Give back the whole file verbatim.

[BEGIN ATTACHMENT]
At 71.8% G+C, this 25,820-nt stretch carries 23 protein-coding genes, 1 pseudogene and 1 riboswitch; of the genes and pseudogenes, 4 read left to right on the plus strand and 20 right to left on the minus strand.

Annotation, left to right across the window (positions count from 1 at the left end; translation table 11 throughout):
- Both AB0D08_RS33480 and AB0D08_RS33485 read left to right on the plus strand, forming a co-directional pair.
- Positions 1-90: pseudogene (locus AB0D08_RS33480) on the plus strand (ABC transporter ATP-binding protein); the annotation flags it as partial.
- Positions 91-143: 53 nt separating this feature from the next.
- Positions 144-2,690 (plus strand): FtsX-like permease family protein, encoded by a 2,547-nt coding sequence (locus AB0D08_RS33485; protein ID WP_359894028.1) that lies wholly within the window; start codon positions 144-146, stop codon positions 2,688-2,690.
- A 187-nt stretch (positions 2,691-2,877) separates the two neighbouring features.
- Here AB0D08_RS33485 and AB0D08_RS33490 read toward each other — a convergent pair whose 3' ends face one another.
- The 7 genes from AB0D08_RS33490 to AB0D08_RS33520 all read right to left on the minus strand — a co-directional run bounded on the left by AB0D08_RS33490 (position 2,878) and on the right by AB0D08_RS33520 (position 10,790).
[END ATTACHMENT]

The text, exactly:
At 71.8% G+C, this 25,820-nt stretch carries 23 protein-coding genes, 1 pseudogene and 1 riboswitch; of the genes and pseudogenes, 4 read left to right on the plus strand and 20 right to left on the minus strand.

Annotation, left to right across the window (positions count from 1 at the left end; translation table 11 throughout):
- Both AB0D08_RS33480 and AB0D08_RS33485 read left to right on the plus strand, forming a co-directional pair.
- Positions 1-90: pseudogene (locus AB0D08_RS33480) on the plus strand (ABC transporter ATP-binding protein); the annotation flags it as partial.
- Positions 91-143: 53 nt separating this feature from the next.
- Positions 144-2,690 (plus strand): FtsX-like permease family protein, encoded by a 2,547-nt coding sequence (locus AB0D08_RS33485; protein ID WP_359894028.1) that lies wholly within the window; start codon positions 144-146, stop codon positions 2,688-2,690.
- A 187-nt stretch (positions 2,691-2,877) separates the two neighbouring features.
- Here AB0D08_RS33485 and AB0D08_RS33490 read toward each other — a convergent pair whose 3' ends face one another.
- The 7 genes from AB0D08_RS33490 to AB0D08_RS33520 all read right to left on the minus strand — a co-directional run bounded on the left by AB0D08_RS33490 (position 2,878) and on the right by AB0D08_RS33520 (position 10,790).